If the Michigan offense truly does improve by opening up the playbook and picking up the pace, as has been the big difference expected this offseason with a new offensive coordinator in charge in Ann Arbor, then Shea Patterson could have a shot. Patterson passed for 2,600 yards and 22 touchdowns with seven interceptions last fall, his first with the Wolverines since transferring from Ole Miss, but those numbers likely won’t cut it. So if the Michigan offense does focus their gameplan more to Patterson’s skill set and comfort level, and if the Wolverines score some big wins along the way to a possible Big Ten title shot (which would include beating Ohio State in conference play and likely a non-conference victory over Notre Dame in October), then Patterson may have some possible marquee moments lined up.

Running Back

Quarterbacks may rule the Heisman Trophy conversation these days, but a running back can sneak up every now and then. As a true darkhorse candidate, last year’s leading rusher in yards per game may have the steepest uphill climb. AJ Dillon rushed for 110.8 yards per game last season in 10 games. And his touchdown total of 10 would certainly need to go up this year too. He should get plenty of chances to run the ball at Boston College, so the numbers could pile up.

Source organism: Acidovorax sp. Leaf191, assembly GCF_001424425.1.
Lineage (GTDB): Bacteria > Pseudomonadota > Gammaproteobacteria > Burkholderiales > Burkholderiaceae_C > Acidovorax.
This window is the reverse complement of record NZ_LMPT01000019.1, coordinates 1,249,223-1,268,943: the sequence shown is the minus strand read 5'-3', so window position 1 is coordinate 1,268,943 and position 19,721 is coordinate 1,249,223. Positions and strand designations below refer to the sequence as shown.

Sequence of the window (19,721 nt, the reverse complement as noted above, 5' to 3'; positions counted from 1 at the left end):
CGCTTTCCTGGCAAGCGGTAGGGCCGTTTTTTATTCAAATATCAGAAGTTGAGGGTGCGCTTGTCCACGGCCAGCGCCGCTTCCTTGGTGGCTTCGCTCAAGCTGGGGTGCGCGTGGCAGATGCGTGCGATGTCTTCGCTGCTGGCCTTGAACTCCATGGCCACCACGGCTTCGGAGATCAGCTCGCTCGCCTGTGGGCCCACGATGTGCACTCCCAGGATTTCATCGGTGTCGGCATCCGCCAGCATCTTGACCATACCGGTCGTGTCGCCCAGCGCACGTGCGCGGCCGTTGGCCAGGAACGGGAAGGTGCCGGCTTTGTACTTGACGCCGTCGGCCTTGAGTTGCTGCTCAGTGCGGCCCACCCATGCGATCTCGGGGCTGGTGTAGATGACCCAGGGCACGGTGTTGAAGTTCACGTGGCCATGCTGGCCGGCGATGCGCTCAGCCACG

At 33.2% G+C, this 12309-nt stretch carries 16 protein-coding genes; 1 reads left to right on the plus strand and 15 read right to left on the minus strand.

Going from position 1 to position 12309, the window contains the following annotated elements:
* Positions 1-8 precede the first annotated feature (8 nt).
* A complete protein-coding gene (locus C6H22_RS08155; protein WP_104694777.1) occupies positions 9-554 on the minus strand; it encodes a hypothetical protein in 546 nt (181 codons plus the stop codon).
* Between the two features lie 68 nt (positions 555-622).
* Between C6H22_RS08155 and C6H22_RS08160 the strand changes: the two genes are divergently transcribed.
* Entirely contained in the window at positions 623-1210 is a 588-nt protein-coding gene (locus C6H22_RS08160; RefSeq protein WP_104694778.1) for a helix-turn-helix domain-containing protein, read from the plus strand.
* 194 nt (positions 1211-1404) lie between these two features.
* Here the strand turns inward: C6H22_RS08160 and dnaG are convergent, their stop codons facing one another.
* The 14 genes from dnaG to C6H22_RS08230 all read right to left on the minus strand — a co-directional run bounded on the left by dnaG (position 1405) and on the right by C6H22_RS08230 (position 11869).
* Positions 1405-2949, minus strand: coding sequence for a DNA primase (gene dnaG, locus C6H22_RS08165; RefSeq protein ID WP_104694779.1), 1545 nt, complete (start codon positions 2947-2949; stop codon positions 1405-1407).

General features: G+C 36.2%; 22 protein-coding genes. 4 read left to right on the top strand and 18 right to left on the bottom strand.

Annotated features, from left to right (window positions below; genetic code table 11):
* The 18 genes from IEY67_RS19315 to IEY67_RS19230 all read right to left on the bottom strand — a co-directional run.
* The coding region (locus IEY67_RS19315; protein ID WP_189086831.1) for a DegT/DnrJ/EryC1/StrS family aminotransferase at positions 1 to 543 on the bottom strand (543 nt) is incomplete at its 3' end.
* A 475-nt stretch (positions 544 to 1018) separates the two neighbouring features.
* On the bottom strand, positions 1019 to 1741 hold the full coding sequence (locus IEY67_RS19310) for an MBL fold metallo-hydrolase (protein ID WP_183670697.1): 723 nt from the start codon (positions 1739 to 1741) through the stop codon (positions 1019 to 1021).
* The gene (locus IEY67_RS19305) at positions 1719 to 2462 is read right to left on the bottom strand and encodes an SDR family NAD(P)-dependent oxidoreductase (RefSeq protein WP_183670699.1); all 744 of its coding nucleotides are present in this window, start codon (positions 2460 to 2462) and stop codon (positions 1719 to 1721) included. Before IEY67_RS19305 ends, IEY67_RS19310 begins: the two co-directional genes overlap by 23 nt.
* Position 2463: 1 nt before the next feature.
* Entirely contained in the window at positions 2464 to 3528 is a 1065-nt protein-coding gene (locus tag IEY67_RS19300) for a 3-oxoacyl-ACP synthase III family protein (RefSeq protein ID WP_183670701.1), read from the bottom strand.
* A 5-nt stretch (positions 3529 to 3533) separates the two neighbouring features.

Perhaps the Pac-12’s top Heisman Trophy candidate is one the NFL scouts are already watching closely. Justin Herbert opted to return to Oregon for one more season rather than turn pro, and now he could have a chance to lead the Ducks back to the Pac-12 this fall. If he does, then he will likely remain in the Heisman discussion all season long. Herbert passed for 3,151 yards and 29 touchdowns last season. Improving the pass completion percentage would help, but scoring big wins against Auburn to open the season and later against Washington may be the key to a trip to New York.

Running Back

Sure, Ohio State may have one of the more talented transfer quarterbacks looking to keep the offense humming this season (Justin Fields), but the Buckeyes may be wise to rely more on running back JK Dobbins this season. Dobbins saw his rushing total take a dip last season after a brilliant freshman season in 2017 (1,403 rushing yards down to 1,053 yards despite nearly 40 more rushing attempts), but he is still one of the top running backs in the Big Ten and it shows. If Dobbins is used more early on this season as the new quarterback gets situated in the offense, Dobbins should rack up some big numbers to get started. Spotlight games at Nebraska, home against Penn State and at Michigan spread out this season and down the stretch give Dobbins a chance to make some loud noises in the Heisman race.

We might as well talk about Jalen Hurts…